First out of the gate among local publishers, Citysearch has integrated Twitter to such a degree that the site is now a “Twitter client” — literally.
The new functionality allows businesses to sign up for Twitter (or integrate their existing accounts) and tweet directly from Citysearch. In addition users can interact with business owners or reps using Twitter directly on the profile page on Citysearch. Third party mentions of the business are also integrated on the profile page. Here’s an example to illustrate (identified in the release):
Beyond the three most recent Tweets on business profile pages, there’s a link that take users to a page to see more comments:
The idea being promoted is that you can “manage your online reputation across the web from one location.” There’s Facebook integration as well:
Integration of social media and “online reputation management” is a new “front” in the war to win the hearts, minds and loyalty of local advertisers. Many if not most local publishers operate a “network” of some sort, including Citysearch, which involves managing an online ad spend for SMBs with SEO services and/or distribution to third party sites (including Google/search).
Online reputation monitoring and/or distribution of SMB promotions and communications to sites like Twitter and Facebook is a kind of parallel suite of services that will very soon become a must to complement more conventional advertising.
MerchantCircle was first (in early 2007) with a basic version of something like this: collecting reviews about local businesses from selected sites. GetListed is also in this broader space, although focused on the existence and consistency of listings. And most recently Marchex developed a very rich SMB reputation management and monitoring tool.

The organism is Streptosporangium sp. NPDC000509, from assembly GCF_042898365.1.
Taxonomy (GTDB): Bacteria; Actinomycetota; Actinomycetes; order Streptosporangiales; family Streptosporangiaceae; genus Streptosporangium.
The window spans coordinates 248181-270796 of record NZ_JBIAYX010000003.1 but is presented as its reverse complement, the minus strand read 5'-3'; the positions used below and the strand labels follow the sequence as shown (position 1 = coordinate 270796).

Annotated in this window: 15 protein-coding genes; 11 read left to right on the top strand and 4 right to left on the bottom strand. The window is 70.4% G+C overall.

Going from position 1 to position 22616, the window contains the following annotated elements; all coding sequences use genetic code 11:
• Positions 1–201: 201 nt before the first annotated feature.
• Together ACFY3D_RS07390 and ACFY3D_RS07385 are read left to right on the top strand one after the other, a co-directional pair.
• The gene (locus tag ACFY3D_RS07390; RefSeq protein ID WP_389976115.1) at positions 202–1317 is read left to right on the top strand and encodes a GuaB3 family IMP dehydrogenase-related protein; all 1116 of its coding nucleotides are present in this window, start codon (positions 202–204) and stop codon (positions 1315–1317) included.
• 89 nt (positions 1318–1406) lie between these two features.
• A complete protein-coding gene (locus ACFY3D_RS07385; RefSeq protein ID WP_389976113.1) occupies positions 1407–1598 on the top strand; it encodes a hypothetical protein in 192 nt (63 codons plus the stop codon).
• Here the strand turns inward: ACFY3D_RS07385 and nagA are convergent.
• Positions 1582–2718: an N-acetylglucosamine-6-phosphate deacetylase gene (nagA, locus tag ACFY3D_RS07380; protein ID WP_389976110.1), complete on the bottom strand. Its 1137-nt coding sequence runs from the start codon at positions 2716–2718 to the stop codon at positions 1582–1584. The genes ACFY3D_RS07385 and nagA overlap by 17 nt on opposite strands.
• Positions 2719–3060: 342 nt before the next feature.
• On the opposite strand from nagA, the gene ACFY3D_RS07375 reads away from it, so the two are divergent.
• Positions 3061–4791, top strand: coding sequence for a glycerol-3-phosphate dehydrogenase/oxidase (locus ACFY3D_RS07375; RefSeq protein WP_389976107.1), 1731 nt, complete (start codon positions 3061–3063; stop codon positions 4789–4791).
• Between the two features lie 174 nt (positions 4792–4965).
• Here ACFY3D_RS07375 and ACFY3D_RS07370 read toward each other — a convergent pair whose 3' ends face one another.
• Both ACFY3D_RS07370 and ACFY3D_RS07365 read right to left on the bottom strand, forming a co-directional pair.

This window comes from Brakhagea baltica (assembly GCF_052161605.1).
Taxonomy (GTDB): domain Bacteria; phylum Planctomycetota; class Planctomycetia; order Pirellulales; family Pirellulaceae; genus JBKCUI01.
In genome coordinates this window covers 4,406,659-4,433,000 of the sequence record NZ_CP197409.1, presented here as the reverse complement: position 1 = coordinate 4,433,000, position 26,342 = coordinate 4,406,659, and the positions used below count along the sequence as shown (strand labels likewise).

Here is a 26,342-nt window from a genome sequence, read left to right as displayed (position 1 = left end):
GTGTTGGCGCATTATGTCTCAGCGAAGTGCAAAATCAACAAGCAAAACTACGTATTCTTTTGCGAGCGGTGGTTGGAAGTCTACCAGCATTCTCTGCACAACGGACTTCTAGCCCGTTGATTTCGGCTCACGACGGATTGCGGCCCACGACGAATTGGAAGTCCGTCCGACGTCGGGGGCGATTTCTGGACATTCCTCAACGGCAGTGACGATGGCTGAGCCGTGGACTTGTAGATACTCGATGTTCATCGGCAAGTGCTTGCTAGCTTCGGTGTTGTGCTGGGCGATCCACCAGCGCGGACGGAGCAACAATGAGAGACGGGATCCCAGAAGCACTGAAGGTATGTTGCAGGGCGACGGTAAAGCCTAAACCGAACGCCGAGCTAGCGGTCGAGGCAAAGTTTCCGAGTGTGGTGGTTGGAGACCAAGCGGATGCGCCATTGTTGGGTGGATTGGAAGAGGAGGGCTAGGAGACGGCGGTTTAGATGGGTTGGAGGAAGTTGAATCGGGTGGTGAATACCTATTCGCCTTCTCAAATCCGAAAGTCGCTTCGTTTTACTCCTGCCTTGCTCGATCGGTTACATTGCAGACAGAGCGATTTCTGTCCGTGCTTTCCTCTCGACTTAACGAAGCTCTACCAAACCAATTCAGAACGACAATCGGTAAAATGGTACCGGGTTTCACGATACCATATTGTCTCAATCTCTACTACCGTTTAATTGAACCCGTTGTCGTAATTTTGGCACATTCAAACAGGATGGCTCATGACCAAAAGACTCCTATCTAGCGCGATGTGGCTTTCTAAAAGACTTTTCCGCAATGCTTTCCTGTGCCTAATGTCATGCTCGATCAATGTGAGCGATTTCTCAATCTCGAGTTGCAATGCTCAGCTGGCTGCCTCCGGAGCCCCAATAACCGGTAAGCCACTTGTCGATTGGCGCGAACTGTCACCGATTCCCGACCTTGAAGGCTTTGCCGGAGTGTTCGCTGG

The degree to which SMBs “get” social media and sites like Twitter and Facebook is variable but growing. Steve Espinosa of eLocal Listing (and elsewhere) told me informally that he’s seen about 5% of local SMBs in the database with pages on Facebook. That’s very quickly closing in on a million SMBs if not already at that number. Without citation to a source TechCrunch says, “There are now over a million local businesses which have claimed their Google local listing.”
We’ll probably see something like 10% to 20% of SMBs doing self-service (broadly defined) in the next couple of years. While that means 80% are not, we’re talking about an audience of SMBs the size of the existing US yellow pages advertiser base in the aggregate.
This coming year, 2010, will be the year that “social media” goes mainstream for SMBs and a majority of the major publishers operating in the space integrate the content (Tweets) into their own sites and establish tools, such as what Citysearch has done, to enable SMBs to tap into Twitter and Facebook.
Urbanspoon, now owned by IAC, has also started integrating Tweets into its pages. “In just a few weeks Urbanspoon has collected over 4,000 restaurant Twitter usernames nationwide, with more to come,” says the press release.
We’re going to see more and more interesting things developed around Twitter data feeds by third parties (like this) in the local and mobile segments this next year as well.